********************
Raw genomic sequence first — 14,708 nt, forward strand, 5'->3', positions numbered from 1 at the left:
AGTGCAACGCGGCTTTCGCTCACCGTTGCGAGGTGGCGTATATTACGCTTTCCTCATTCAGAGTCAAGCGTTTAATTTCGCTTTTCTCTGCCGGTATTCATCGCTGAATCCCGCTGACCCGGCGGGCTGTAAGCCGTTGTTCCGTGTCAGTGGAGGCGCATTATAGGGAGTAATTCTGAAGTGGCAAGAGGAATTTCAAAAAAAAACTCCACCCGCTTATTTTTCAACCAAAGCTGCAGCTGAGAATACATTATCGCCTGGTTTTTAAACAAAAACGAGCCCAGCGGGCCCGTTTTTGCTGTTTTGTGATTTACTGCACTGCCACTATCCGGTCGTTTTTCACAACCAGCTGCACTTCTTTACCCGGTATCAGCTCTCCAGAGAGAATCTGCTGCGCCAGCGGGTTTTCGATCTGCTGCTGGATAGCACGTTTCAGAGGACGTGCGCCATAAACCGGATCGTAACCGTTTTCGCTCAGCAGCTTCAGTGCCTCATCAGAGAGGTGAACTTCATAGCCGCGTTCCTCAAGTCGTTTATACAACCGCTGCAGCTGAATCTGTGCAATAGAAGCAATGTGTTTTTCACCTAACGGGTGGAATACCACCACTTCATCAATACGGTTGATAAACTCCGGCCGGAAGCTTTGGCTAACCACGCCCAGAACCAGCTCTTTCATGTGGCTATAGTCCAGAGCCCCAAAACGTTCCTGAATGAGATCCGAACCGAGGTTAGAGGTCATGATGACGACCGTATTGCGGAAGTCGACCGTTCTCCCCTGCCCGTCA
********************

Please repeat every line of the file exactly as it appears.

Raw genomic sequence first — 14,708 nt, forward strand, 5'->3', positions numbered from 1 at the left:
AGTGCAACGCGGCTTTCGCTCACCGTTGCGAGGTGGCGTATATTACGCTTTCCTCATTCAGAGTCAAGCGTTTAATTTCGCTTTTCTCTGCCGGTATTCATCGCTGAATCCCGCTGACCCGGCGGGCTGTAAGCCGTTGTTCCGTGTCAGTGGAGGCGCATTATAGGGAGTAATTCTGAAGTGGCAAGAGGAATTTCAAAAAAAAACTCCACCCGCTTATTTTTCAACCAAAGCTGCAGCTGAGAATACATTATCGCCTGGTTTTTAAACAAAAACGAGCCCAGCGGGCCCGTTTTTGCTGTTTTGTGATTTACTGCACTGCCACTATCCGGTCGTTTTTCACAACCAGCTGCACTTCTTTACCCGGTATCAGCTCTCCAGAGAGAATCTGCTGCGCCAGCGGGTTTTCGATCTGCTGCTGGATAGCACGTTTCAGAGGACGTGCGCCATAAACCGGATCGTAACCGTTTTCGCTCAGCAGCTTCAGTGCCTCATCAGAGAGGTGAACTTCATAGCCGCGTTCCTCAAGTCGTTTATACAACCGCTGCAGCTGAATCTGTGCAATAGAAGCAATGTGTTTTTCACCTAACGGGTGGAATACCACCACTTCATCAATACGGTTGATAAACTCCGGCCGGAAGCTTTGGCTAACCACGCCCAGAACCAGCTCTTTCATGTGGCTATAGTCCAGAGCCCCAAAACGTTCCTGAATGAGATCCGAACCGAGGTTAGAGGTCATGATGACGACCGTATTGCGGAAGTCGACCGTTCTCCCCTGCCCGTCA